I decided on Monday, just for kicks, to take stock of my spice cupboard. I'm kind of a spice whore - I have a few dried herbs, for emergencies when I can't find fresh; I have a whole section of spices commonly used in Indian food; half a shelf is devoted to baking spices, whole and ground of many varieties; at last count, seven different kinds of salt; and then, there are the chillies.
Chiles, as I usually call them - it just looks and sounds right, especially after so many years in Los Angeles - are an important part of most of my meals. I like my stir fries fiery, my salsa eye-watering, and my curries cough-inducing. I don't really know how I came to love spicy food so much. My mom is generally happy with one jalapeño in a batch of salsa, and I think a pinch of paprika would take my dad out. My maternal grandparents, however, have always been lovers of spice - I remember making salsa with my grandma, and I was perfectly content to eat it with tortilla chips every summer morning for breakfast.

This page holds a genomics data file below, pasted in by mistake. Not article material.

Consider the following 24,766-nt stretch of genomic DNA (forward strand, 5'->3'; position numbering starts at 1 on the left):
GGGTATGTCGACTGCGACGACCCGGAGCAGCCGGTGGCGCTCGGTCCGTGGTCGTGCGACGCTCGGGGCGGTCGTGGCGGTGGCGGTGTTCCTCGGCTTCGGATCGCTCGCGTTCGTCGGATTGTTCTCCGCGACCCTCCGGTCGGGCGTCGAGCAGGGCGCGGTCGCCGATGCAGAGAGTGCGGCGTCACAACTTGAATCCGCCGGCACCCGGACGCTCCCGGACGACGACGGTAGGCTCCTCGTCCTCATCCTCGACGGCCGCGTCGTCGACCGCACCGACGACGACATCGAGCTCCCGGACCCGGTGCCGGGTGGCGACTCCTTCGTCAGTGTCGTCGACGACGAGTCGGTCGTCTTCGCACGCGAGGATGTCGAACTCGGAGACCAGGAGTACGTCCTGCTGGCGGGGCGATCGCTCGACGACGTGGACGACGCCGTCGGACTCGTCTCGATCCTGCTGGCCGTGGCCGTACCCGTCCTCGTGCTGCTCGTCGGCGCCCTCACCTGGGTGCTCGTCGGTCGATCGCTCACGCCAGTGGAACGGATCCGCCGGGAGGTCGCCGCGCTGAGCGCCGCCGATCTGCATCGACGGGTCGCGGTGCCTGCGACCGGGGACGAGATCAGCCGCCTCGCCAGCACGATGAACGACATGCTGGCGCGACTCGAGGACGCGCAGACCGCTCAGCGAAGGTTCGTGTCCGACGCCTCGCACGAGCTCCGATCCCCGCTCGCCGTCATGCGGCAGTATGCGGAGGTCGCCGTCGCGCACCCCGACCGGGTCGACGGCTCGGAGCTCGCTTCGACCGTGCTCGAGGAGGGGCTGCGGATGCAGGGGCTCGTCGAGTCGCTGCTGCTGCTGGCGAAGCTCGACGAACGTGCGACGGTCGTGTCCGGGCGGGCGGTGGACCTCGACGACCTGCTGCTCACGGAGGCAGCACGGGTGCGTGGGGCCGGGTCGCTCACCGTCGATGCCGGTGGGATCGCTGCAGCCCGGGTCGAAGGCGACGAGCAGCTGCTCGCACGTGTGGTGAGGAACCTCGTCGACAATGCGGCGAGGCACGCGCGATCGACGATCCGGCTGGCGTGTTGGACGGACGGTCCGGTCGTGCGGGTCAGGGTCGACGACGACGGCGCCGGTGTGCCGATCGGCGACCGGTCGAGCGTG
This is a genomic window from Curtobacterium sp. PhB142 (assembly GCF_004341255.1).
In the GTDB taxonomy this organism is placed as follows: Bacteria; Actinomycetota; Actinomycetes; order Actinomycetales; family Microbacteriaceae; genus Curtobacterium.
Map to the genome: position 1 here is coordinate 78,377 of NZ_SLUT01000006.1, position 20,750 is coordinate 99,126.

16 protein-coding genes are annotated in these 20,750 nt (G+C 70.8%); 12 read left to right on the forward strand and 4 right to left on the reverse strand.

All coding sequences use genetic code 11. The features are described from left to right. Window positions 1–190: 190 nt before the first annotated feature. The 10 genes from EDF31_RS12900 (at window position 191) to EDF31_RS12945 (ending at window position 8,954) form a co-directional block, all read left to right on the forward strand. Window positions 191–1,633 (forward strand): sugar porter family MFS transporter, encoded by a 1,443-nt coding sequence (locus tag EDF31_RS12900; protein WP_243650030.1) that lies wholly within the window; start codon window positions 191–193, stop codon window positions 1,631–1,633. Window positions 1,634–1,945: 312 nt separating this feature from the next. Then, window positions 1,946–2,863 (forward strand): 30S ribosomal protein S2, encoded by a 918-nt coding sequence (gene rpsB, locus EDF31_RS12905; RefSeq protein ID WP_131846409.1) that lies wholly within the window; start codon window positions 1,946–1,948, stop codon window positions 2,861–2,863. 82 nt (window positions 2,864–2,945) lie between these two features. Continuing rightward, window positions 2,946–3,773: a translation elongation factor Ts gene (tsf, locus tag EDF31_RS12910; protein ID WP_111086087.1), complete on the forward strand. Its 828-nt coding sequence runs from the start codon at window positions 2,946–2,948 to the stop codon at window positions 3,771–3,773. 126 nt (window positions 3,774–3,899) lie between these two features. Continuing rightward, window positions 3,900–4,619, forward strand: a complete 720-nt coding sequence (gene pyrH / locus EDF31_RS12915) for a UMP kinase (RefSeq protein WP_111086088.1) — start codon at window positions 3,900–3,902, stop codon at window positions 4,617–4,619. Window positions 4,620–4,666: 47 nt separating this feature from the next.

In the photo above, you see an assortment of my dried chiles: chipotle powder, Aleppo, crushed red pepper, Spanish pimentón, chili powder, half-sharp paprika, sweet paprika, smoked pimentón, cayenne, chiles piquín, and a bag of Thai (or maybe Vietnamese?) dried chiles.
This doesn't include the whole dried pasilla and guajillo peppers that I use for salsa and enchiladas.
Behold the hot sauces! I love chiles in liquid forms - I use them for everything from fried egg sandwiches to stir-fried cabbage and tofu. Here we have sweet chilli sauce, Afghan sweet jalapeño jelly, sambal oelek, green habañero sauce, Tabasco, salsa El Pato, Secret Aardvark Sauce, Tapatío, Tabasco Chipotle. This doesn't take into account the fact that I'm currently out of Sriracha, chilli garlic paste (although I usually alternate that with sambal oelek, for the sake of space), and chipotles in adobo.
I use all of these ... and yet I still want more. I can't stop myself when I see a new pepper or sauce - I want to try them all.
Next on my list: dried Cascabel peppers, which I've never tried but are said to have a deep, nutty flavor. I might add them to potato tacos or use them for a chile marinade for chicken or pork.